A week ago, I answered a question from a woman named Cortney who had a sensitive tooth, was pregnant, and her dentist, who had originally told her that the tooth had only a small cavity which he then filled, now told her that she needed a root canal treatment. I heard back from Cortney with a follow-up question.
Click here to read the original post, “It was a small cavity, now he says I need a root canal!”
Here’s the new question:
Thank you Dr Hall. That was very helpful 🙂 I will “like” you on facebook. I totally agree with your assessment of this dentist. Lastly, how will I know if the tooth has become infected and not just cold/air sensitive? Will I have fever/swelling to the area? Can they tell only on xray? Just want to make sure that if I wait, unknown infection won’t spread to my unborn child. Thank you so much!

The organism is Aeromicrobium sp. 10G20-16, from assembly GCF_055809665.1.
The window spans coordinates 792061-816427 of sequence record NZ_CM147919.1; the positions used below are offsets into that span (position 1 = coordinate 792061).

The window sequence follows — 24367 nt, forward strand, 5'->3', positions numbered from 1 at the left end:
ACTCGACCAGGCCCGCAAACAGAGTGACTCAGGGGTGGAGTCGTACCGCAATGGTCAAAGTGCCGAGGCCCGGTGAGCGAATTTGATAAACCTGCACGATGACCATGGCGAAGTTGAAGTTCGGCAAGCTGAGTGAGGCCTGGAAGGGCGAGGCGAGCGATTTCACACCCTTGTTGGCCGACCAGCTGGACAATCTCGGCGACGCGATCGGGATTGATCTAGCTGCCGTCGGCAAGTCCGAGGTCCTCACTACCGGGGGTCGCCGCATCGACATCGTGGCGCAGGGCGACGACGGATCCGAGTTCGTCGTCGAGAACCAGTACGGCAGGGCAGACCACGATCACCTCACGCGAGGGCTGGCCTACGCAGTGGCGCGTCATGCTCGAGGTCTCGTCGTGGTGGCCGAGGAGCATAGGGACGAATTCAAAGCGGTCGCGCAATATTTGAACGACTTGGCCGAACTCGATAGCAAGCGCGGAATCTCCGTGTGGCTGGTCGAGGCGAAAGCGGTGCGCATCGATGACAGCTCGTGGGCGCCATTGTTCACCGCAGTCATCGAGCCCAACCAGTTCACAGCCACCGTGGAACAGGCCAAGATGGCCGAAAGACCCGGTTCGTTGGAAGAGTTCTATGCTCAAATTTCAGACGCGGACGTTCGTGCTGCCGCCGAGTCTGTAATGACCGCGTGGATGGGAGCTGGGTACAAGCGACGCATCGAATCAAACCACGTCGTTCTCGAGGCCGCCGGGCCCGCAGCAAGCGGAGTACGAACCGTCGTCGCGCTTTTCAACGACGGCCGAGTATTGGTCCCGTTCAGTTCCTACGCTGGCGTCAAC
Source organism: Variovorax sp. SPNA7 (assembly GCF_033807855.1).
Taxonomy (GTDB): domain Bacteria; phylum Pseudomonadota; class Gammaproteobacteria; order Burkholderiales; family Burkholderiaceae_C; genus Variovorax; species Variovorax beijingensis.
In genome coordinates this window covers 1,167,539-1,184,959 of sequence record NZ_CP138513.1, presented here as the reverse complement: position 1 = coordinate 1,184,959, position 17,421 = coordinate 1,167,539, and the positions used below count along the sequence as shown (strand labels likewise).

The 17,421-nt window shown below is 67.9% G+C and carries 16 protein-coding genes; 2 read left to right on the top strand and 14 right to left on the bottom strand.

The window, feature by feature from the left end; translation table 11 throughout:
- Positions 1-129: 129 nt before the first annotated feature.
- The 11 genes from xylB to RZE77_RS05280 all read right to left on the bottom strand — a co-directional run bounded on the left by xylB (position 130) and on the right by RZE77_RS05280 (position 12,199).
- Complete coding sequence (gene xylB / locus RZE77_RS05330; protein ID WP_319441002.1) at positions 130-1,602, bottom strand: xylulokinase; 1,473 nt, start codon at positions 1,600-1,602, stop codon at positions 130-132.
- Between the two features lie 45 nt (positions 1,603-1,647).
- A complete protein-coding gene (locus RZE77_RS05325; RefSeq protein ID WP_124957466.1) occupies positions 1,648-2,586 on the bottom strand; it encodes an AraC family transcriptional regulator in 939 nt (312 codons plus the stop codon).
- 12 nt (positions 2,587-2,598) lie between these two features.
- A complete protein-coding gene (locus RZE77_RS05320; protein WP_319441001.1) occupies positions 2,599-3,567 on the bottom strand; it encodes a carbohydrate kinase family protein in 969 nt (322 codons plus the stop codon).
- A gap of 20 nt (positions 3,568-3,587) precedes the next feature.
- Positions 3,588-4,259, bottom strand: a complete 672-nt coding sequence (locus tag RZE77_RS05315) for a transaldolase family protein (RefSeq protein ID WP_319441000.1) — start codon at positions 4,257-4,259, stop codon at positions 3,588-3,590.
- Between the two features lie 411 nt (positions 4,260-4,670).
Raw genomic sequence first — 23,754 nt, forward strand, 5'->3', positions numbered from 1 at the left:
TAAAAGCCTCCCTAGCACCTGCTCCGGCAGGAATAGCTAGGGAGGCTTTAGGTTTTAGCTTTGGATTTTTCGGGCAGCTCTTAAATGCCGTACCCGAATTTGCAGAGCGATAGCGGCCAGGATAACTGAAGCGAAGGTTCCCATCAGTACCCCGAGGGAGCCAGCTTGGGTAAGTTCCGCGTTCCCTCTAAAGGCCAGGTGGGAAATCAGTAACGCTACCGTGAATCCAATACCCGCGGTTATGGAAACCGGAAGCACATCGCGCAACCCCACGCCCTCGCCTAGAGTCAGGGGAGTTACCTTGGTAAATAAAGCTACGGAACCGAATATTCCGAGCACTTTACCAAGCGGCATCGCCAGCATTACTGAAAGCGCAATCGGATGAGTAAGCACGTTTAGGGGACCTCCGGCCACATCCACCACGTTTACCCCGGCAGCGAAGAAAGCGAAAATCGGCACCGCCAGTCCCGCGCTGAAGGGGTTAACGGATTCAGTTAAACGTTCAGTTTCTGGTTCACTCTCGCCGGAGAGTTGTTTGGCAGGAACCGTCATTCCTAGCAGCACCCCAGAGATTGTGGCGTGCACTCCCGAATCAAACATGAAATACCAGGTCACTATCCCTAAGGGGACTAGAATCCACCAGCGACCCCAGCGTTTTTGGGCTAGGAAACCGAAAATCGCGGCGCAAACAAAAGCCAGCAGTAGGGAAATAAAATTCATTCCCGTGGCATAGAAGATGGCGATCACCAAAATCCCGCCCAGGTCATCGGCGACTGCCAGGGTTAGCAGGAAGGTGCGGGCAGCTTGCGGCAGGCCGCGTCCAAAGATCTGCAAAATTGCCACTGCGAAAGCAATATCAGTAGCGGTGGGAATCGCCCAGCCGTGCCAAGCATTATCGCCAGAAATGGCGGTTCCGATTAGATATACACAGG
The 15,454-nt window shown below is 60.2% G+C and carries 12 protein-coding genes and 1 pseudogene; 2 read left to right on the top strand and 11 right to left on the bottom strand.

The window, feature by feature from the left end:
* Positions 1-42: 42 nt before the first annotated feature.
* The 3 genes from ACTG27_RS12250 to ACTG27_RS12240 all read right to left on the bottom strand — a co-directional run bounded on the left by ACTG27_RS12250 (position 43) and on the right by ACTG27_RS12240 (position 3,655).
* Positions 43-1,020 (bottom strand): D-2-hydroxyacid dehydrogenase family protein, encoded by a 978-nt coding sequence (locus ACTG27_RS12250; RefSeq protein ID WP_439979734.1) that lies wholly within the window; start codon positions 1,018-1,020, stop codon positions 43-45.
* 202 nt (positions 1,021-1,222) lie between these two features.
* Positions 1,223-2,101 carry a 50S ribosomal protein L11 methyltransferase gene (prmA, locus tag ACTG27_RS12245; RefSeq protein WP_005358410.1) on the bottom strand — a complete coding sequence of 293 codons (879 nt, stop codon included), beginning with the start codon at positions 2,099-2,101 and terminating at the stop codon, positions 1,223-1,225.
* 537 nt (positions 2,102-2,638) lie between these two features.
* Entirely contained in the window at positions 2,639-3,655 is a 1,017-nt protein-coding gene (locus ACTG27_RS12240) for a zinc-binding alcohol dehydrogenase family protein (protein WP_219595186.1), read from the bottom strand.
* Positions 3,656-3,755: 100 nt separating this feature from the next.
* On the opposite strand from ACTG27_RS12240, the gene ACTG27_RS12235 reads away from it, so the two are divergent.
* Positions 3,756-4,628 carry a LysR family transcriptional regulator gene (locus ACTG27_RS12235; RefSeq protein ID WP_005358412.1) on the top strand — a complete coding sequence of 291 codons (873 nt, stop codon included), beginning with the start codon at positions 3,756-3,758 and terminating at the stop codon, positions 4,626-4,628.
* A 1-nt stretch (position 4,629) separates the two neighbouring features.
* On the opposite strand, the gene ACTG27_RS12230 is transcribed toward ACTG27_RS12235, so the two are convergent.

– Cortney from Maryland
You won’t have to worry about any infection spreading if it is cold and/or air sensitive. The sensitivity indicates that the tooth is still alive, and thus any infection that there may be would be slight and thus confined to the tooth.
There are ways to tell if a tooth will recover from sensitivity or not. If the sensitivity is gradually getting better or staying the same, that is a good sign. If the sensitivity is such that the tooth hurts only while it is cold and as soon as the tooth warms up it feels better, that’s a good sign. If the pain lingers for, say, 30 seconds after a cold stimulus or air, that’s a bad sign and indicates that the sensitivity is irreversible. If the tooth gets so that it begins to hurt without any cold or air stimulus, in other words the sensitivity is spontaneous, that’s also an indication that the tooth will probably not get better, and that would be the point where you would say that it needs a root canal treatment.
Congratulations on your pregnancy, and good luck,
Read Cortney’s thank you.
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